United States District Court, W.D. Kentucky, Louisville Division
Charles R. Simpson III, Senior Judge
Laura Weedman initiated this pro se civil action.
Because Plaintiff is proceeding in forma pauperis,
this Court must review the complaint pursuant to 28 U.S.C.
§ 1915(e)(2). For the reasons that follow, the Court
will dismiss this action.
initiated this action by filing a general civil complaint
form. She names as Defendant Officer Matt Johnson of the
Bullitt County Police Department.
section of the form which asks the filer to state the basis
for federal jurisdiction, Plaintiff writes: “Officer
gave false information to the grand jury to get an indictment
on my husband .”
states that the “amount in controversy” is
“$22, 000 for unnecessary 11 days in jail plus for drug
test and for mental anguish for my husband being away from me
and our family.”
“Statement of Claim” section Plaintiff writes:
Due to Defendant  falsely arresting my husband and daughter
in a vehicle not in either one of their names I had to be
taken away from them for 11 days. I inquired multiply
harships . . . . [Defendant] got my daughter  out first
which was passenger wanting to search car which was not hers
and then just told my husband to get out he was searching the
car. My husband  borrowed the car to take my grandkids back
to their foster parents. He borrowed the car from  the
father of the children he was taking back . . . This case has
been going on since Oct. 21, 2017, and just keeps getting
laid over. This has caused me and my husband not to be able
to see our grandchildren for almost a year now. My
husband still on bond has never failed a drug test.
“Relief” section of the complaint form, Plaintiff
states: “That these charges be dropped against my
husband  and get $12, 000.00 for him being in jail for 11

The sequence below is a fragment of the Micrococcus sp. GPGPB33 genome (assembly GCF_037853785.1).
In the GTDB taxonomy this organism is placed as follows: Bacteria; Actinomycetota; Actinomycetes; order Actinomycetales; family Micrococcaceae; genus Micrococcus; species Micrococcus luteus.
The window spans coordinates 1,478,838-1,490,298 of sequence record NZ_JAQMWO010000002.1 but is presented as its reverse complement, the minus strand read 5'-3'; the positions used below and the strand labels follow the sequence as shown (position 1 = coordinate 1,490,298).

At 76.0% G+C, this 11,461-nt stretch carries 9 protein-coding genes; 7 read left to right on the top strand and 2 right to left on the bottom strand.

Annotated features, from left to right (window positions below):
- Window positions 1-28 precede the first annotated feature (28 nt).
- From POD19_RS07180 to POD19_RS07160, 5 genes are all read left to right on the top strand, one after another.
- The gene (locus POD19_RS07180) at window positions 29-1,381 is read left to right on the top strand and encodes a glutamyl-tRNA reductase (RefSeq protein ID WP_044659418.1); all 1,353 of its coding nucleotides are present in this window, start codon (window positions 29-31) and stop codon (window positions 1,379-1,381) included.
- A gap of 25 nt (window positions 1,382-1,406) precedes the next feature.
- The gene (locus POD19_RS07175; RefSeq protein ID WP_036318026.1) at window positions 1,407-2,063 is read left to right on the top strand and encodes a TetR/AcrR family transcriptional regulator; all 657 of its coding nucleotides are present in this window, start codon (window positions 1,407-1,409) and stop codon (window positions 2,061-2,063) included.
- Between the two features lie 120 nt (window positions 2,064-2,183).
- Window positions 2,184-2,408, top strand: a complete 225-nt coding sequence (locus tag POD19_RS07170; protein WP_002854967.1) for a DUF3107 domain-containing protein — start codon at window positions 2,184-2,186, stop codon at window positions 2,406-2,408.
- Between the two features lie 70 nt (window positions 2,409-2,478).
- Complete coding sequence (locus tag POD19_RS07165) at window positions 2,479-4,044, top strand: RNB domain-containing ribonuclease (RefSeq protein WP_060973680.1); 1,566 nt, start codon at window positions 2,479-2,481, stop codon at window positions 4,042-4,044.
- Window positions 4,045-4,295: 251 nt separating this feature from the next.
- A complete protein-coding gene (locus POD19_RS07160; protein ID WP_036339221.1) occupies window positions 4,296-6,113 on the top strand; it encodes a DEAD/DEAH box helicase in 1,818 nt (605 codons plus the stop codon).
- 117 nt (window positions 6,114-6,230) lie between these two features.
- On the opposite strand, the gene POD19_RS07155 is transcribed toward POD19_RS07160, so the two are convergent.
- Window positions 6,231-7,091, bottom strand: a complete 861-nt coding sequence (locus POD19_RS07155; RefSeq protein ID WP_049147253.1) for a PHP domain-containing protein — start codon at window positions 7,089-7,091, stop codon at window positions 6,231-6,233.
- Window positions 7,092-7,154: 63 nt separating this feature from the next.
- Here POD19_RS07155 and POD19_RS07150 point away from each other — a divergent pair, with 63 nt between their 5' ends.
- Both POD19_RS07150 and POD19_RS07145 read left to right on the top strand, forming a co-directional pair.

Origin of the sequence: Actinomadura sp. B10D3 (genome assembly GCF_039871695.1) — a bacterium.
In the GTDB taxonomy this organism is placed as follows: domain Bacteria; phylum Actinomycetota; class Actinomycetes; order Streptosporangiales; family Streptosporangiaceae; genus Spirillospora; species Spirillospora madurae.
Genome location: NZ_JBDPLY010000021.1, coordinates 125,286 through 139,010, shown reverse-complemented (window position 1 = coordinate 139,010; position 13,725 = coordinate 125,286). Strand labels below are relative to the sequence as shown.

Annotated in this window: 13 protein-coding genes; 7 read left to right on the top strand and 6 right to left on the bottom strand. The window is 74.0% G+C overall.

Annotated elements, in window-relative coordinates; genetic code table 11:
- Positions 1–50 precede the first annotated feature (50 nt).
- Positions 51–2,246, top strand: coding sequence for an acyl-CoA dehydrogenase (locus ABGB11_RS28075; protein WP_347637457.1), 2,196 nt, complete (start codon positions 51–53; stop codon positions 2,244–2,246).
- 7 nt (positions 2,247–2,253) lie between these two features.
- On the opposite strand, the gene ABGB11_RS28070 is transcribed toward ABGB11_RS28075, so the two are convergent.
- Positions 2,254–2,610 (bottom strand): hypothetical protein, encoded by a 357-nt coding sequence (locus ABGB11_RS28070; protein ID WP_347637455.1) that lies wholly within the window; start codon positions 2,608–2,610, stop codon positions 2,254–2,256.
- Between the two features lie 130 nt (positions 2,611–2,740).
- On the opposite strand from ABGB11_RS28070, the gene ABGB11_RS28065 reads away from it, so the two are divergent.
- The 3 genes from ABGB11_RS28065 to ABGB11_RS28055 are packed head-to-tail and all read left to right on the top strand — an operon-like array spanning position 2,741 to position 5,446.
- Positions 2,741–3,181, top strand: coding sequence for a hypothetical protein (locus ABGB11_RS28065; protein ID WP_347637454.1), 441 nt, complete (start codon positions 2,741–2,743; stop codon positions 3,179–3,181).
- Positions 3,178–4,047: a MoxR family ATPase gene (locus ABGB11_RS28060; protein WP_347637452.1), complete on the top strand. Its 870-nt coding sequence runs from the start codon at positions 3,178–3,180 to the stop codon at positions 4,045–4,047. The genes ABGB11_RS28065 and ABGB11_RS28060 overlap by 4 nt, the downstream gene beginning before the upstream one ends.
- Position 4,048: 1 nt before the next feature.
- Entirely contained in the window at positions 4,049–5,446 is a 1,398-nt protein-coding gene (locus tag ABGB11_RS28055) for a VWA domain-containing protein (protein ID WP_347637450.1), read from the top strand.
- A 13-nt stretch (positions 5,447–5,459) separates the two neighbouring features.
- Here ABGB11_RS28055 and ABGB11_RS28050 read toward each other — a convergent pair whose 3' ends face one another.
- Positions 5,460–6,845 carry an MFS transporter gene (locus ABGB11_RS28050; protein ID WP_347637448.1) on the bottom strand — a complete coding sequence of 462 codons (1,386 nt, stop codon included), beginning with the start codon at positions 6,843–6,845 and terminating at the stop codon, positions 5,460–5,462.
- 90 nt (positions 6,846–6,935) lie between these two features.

days get reimbursed for all drug test and $10, 000 for being
away from me and pain and suffering.”
Plaintiff is proceeding in forma pauperis, the Court
must review this action under 28 U.S.C. § 1915(e)(2). On
review, a district court must dismiss a case at any time if
it determines that the action is frivolous or malicious,
fails to state a claim upon which relief may be granted, or
seeks monetary relief from a defendant who is immune from
such relief. 28 U.S.C. § 1915(e)(2)(B).
order to survive dismissal for failure to state a claim,
“a complaint must contain sufficient factual matter,
accepted as true, to ‘state a claim to relief that is
plausible on its face.'” Ashcroft v.
Iqbal, 556 U.S. 662, 678 (2009) (quoting Bell Atl.
Corp. v. Twombly, 550 U.S. 544, 570 (2007)). “A
claim has facial plausibility when the plaintiff pleads
factual content that allows the court to draw the reasonable
inference that the defendant is liable for the misconduct
alleged.” Id. (citing Twombly, 550
U.S. at 556). “[A] district court must (1) view the
complaint in the light most favorable to the plaintiff and
(2) take all well-pleaded factual allegations as true.”
Tackett v. M & G Polymers, USA, LLC, 561 F.3d
478, 488 (6th Cir. 2009) (citing Gunasekera v.
Irwin, 551 F.3d 461, 466 (6th Cir. 2009) (citations
courts are to hold pro se pleadings “to less
stringent standards than formal pleadings drafted by lawyers,
” Haines v. Kerner, 404 U.S. 519 (1972), this
duty to be less stringent “does not require us to
conjure up unpled allegations, ” McDonald v.
Hall, 610 F.2d 16, 19 (1st Cir. 1979), or to create a
claim for a plaintiff. Clark v. Nat'l
Travelers Life Ins. Co., 518 F.2d 1167, 1169 (6th Cir.
1975). To command otherwise would require courts “to
explore exhaustively all potential claims of a pro
se plaintiff, [and] would also transform the district
court from its legitimate advisory role to the improper ...